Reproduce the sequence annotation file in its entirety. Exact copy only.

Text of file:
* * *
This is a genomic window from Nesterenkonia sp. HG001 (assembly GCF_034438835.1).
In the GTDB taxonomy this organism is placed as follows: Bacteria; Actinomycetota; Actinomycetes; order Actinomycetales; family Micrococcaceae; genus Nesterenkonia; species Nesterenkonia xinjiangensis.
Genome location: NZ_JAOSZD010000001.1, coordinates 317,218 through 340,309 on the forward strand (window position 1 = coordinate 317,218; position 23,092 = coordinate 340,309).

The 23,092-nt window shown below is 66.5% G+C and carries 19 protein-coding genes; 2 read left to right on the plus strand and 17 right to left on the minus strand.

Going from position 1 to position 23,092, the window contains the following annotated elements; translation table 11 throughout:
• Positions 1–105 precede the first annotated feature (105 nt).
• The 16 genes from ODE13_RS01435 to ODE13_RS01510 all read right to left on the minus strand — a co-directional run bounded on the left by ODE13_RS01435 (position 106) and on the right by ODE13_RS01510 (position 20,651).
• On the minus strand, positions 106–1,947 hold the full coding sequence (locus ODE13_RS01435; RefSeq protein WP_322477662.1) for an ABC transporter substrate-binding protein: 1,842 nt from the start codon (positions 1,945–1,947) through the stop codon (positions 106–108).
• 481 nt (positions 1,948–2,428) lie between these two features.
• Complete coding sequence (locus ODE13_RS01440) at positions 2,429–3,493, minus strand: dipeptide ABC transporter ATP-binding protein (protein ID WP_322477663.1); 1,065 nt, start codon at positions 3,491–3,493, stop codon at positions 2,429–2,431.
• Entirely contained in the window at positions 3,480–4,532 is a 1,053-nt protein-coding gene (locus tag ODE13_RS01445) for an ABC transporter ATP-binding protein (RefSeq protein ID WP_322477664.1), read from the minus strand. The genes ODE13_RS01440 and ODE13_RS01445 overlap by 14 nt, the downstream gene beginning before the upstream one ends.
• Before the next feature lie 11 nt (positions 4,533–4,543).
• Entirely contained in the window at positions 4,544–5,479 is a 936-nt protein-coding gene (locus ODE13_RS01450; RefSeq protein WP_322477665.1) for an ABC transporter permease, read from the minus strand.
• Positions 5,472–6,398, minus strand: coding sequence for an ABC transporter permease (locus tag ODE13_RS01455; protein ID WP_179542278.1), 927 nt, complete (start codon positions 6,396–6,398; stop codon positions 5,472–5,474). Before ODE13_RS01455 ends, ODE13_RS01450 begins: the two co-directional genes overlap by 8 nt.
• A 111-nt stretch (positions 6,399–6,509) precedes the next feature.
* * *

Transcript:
This is a genomic window from Nesterenkonia sp. HG001 (assembly GCF_034438835.1).
In the GTDB taxonomy this organism is placed as follows: Bacteria; Actinomycetota; Actinomycetes; order Actinomycetales; family Micrococcaceae; genus Nesterenkonia; species Nesterenkonia xinjiangensis.
Genome location: NZ_JAOSZD010000001.1, coordinates 317,218 through 340,309 on the forward strand (window position 1 = coordinate 317,218; position 23,092 = coordinate 340,309).

The 23,092-nt window shown below is 66.5% G+C and carries 19 protein-coding genes; 2 read left to right on the plus strand and 17 right to left on the minus strand.

Going from position 1 to position 23,092, the window contains the following annotated elements; translation table 11 throughout:
• Positions 1–105 precede the first annotated feature (105 nt).
• The 16 genes from ODE13_RS01435 to ODE13_RS01510 all read right to left on the minus strand — a co-directional run bounded on the left by ODE13_RS01435 (position 106) and on the right by ODE13_RS01510 (position 20,651).
• On the minus strand, positions 106–1,947 hold the full coding sequence (locus ODE13_RS01435; RefSeq protein WP_322477662.1) for an ABC transporter substrate-binding protein: 1,842 nt from the start codon (positions 1,945–1,947) through the stop codon (positions 106–108).
• 481 nt (positions 1,948–2,428) lie between these two features.
• Complete coding sequence (locus ODE13_RS01440) at positions 2,429–3,493, minus strand: dipeptide ABC transporter ATP-binding protein (protein ID WP_322477663.1); 1,065 nt, start codon at positions 3,491–3,493, stop codon at positions 2,429–2,431.
• Entirely contained in the window at positions 3,480–4,532 is a 1,053-nt protein-coding gene (locus tag ODE13_RS01445) for an ABC transporter ATP-binding protein (RefSeq protein ID WP_322477664.1), read from the minus strand. The genes ODE13_RS01440 and ODE13_RS01445 overlap by 14 nt, the downstream gene beginning before the upstream one ends.
• Before the next feature lie 11 nt (positions 4,533–4,543).
• Entirely contained in the window at positions 4,544–5,479 is a 936-nt protein-coding gene (locus ODE13_RS01450; RefSeq protein WP_322477665.1) for an ABC transporter permease, read from the minus strand.
• Positions 5,472–6,398, minus strand: coding sequence for an ABC transporter permease (locus tag ODE13_RS01455; protein ID WP_179542278.1), 927 nt, complete (start codon positions 6,396–6,398; stop codon positions 5,472–5,474). Before ODE13_RS01455 ends, ODE13_RS01450 begins: the two co-directional genes overlap by 8 nt.
• A 111-nt stretch (positions 6,399–6,509) precedes the next feature.